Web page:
On the first day of every class I teach, I make it clear to my students that I’m not interested in wasting their time. I want every class to be valuable and relevant to their personal goals. Values-driven teaching is all about starting with what matters and building out from there. To do it right, our teaching toolbox needs to include critical thinking.
When we encounter new information, critical thinking helps us evaluate the value and relevance of that information. If we don’t see value in what we are learning, the content may be ignored or underutilized. Done well, critical thinking helps us make connections between our existing values, new content, and future goals. It also promotes curiosity, creative problem-solving, and offers a counterbalance to negative or self-limiting beliefs. And yes, critical thinking is crucial for success in the workplace.
Educators will point to developing critical thinkers as our raison d’etre—yet research suggests few of us actually teach these skills, spending most of our time on facts and concepts. The results are telling: according to dozens of interviews with front-line managers, recent graduates move too quickly to find a solution rather than thinking carefully about the issue at hand. They provide surface-level observations and don’t consider the broader implications. They have a “Google it” mentality.
In my experience, helping my students become skilled thinkers in my first-year interior design course hasn’t required overhauling my content. But it has meant stripping away less essential work and investing time and energy in making the practice of critical thinking more explicit for my students.
For intellectually demanding tasks, transparency is key
Thinking critically is hard work, and because it is hard, transparency is essential. Before any exercise, I want to inspire my students with the “why” behind what we are doing and connect the content and activities we undertake to their value outside the classroom. What am I asking them to do? Why is it important? Most importantly, how will this information be helpful, whether consulting with a client or simply appreciating how a built environment shapes our experiences and behaviors?
Of course, transparency about “why” goes hand-in-hand with transparency about “how.” How might they start approaching the problem? How will they be evaluated? And how does the work they are doing connect to their personal values and future goals?
Transparent teaching, it turns out, is also equitable teaching. Historically, marginalized students are often less familiar with strategies that can make them effective learners. Being transparent about the purpose behind our efforts and what students need to do to be successful has been shown to deliver a variety of benefits. A single course or assignment built with transparency can also teach students how to improve outcomes in other courses as well, building the academic confidence that is so important to our sense of belonging.
Using discussions to practice critical thinking
As future designers, I want my students to look at a space and be able to describe what they see, the good and bad, to know why they formed that opinion, and to comment on how it could be better. This is called a critique in the design profession.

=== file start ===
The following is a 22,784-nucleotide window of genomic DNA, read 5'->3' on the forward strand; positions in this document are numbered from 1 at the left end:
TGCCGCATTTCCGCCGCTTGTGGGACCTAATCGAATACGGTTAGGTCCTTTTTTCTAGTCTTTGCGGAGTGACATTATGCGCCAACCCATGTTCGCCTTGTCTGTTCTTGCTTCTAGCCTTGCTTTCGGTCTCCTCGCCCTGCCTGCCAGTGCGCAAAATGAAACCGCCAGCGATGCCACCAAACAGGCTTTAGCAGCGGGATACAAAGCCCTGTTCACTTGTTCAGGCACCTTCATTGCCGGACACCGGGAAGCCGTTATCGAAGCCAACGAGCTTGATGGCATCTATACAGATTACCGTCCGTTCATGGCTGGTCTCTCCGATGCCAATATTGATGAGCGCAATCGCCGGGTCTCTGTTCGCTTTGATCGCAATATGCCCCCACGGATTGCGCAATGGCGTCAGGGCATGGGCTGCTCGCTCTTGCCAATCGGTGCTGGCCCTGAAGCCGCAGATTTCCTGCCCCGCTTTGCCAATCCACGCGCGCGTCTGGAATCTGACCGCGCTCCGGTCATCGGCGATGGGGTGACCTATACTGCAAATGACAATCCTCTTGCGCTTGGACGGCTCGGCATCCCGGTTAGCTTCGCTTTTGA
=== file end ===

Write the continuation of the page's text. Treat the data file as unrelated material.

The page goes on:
As an exercise, I’ll ask my students to read a critique before attending class. To avoid reactionary discussions, I lay out the ground rules before we begin the dialogue. The key is to approach the conversation in steps.
First, I ask them to think about the context of the article. What do we know about the author and what problem does the piece address? Next, I’ll ask them to consider the theories we’ve covered and how they relate to the issues in question. Is there a particular theory that is useful in framing our observations? Last, do students agree with the assessment? Did the author miss something important?
By breaking things down into steps, discussions have become a meaningful way for my students to strengthen their ability to evaluate the work of others. Using a student engagement platform like Top Hat has been especially helpful. For each phase, I create a discussion thread, giving students time to reflect before inputting their answers. Discussion threads also let my students see how their classmates are responding and to “upvote” responses they find insightful, which, incidentally, makes my job as a facilitator that much easier.
Critical thinking can be fun
Most of my students have never written an article for a magazine or academic journal, but they are familiar with social media. One of my favorite assignments is, Bad Design is Bad Advertising. Here, I invite students to analyze a space, like a coffee shop or a dive bar. I then ask them to write a negative review for social media using contemporary terminology and concepts (and yes, emojis are welcome).
Framing assignments around mediums students are already comfortable with makes critical thinking exercises less intimidating yet no less valuable. Using classroom technology to capture and share the work with the class also creates a sense of community, allowing me to use some of the more astute or playful examples to stimulate discussion.
Beginning with the first day of class, I try to be transparent with the “why” and “how” of everything we do. I challenge my students to think critically about what we are learning and to reflect on the connection between the content and their values and goals. They won’t remember everything they learn in my class—not by far—, but if there’s one idea I want to ensure sticks, it’s not the content itself but rather how to learn. Critical thinking is learning thinking. It is a portable, stackable life skill that matters.
Lindsay Tan is an associate professor and interior design program coordinator at Auburn University.